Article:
Portland, Oregon – Nike has reportedly decided not to re-open its factory store in Portland, Oregon, which it closed temporarily last fall due to “theft and safety issues.”
The neighborhood’s business group, the Soul District Business Association (SBDA), said that Nike had confirmed its decision in a phone call with the group’s leaders, the Portland Business Journal reported on Friday.
The SBDA called the decision “a major economic blow.”
“This news has landed like a lead balloon in our district,” John Washington, the SDBA’s executive director, said in a news release. “We had all been holding our breath since last November when the store quietly shuttered its doors due to internal and external theft and safety issues. But, like so many of us riding out the fallout of the pandemic and protests, we held out hope that Nike, city officials and community leaders would recalibrate and realign order. But it looks like it’s game over.”
When reached for comment, Nike told Fox News Digital it cares “deeply about Portland’s North and Northeast community,” and that it’s store had provided the community with “access and connection” to the brand for almost 40 years “while serving as a catalyst for change through volunteerism, investments and partnerships with non-profit organizations that benefit the community.”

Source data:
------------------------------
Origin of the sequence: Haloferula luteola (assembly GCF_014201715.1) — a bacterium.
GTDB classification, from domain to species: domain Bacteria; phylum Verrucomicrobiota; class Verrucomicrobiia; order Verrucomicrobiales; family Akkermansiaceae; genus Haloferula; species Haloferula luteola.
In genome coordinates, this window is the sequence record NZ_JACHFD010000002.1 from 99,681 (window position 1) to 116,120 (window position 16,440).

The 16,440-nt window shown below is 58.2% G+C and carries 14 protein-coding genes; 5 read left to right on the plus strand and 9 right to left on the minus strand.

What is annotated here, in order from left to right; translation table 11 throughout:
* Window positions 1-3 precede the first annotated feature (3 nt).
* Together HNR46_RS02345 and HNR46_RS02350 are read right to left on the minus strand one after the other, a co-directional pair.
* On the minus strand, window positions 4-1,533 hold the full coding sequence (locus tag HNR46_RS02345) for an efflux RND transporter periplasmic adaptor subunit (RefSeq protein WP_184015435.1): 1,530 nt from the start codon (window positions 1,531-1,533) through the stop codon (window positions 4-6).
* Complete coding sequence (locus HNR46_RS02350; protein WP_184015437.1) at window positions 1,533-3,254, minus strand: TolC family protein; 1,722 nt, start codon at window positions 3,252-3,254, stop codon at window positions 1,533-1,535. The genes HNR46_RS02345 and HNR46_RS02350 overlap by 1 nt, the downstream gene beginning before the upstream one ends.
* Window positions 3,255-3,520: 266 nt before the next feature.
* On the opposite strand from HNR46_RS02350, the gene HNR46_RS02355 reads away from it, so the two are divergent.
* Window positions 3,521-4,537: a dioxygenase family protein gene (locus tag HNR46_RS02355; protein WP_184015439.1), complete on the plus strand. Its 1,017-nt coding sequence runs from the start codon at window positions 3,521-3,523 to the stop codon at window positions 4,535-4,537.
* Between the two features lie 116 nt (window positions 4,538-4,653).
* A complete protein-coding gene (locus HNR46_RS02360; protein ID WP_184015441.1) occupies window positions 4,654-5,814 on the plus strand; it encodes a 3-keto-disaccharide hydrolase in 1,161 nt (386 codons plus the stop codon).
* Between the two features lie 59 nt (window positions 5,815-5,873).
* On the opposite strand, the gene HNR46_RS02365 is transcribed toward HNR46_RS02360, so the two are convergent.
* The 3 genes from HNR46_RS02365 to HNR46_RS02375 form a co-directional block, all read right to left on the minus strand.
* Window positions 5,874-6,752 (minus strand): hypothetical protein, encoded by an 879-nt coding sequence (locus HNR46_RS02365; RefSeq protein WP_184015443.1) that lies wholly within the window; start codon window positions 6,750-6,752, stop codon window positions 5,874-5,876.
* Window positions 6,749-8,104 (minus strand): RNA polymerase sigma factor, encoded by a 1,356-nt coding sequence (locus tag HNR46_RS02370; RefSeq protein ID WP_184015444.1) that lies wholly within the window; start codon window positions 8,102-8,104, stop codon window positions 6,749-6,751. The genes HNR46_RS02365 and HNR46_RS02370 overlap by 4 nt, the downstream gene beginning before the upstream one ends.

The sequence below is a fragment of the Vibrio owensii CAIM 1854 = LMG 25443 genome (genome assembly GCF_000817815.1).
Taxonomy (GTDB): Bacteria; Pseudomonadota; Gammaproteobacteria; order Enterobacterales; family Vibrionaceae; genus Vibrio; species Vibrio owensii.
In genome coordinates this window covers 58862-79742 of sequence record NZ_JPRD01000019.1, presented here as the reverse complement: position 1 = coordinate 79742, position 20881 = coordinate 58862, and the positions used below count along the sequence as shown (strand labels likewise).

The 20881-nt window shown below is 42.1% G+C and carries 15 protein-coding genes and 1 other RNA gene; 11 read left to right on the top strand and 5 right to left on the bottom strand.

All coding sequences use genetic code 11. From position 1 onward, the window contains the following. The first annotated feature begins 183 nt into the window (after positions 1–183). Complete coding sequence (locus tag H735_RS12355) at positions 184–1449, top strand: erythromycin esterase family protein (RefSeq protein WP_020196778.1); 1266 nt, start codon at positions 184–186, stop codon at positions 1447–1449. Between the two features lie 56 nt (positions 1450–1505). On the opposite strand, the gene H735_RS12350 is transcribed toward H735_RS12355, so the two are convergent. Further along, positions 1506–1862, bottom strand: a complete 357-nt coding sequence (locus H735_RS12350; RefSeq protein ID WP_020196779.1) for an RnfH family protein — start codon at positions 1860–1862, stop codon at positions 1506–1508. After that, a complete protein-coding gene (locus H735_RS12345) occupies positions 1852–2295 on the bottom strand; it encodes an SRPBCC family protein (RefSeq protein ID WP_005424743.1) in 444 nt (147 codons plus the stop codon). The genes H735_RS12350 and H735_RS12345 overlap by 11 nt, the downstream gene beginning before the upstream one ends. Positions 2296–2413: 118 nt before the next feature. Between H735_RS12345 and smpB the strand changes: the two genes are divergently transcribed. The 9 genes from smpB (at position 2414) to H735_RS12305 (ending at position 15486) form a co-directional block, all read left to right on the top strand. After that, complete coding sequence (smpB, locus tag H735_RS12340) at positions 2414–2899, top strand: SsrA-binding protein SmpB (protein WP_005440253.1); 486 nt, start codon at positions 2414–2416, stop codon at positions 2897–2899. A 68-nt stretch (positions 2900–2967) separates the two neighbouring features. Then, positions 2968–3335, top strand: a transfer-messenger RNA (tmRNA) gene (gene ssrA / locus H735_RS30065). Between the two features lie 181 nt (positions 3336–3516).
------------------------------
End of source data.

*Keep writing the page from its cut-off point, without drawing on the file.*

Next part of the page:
“Nike’s commitment to supporting and uplifting Portland’s North and Northeast community is unwavering. We are reimagining Nike’s retail space, permanently closing our current location at 2650 NE Martin Luther King Jr. Boulevard, and considering future locations as part of this community’s long term revitalization plan,” the company said.
“True to our roots, we will seek the input of local community organizations and leaders to determine the best new location. As we plan ahead, we are keeping the best interest of our employees at heart, providing them options to continue to be part of the Nike family,” it added.
Local ABC affiliate KATU reported in February that the retail giant had offered to pay for off-duty police officers to help beef up security at the store on Martin Luther King Jr. Boulevard — a proposal that never came to fruition — before announcing that it would ultimately abandon the store that community activists had fought to get opened in the neighborhood.
Portland Police expressed doubt about officers’ ability to fulfill Nike’s proposal at the time, citing an officer staffing shortage in a city that previously voted to defund its police.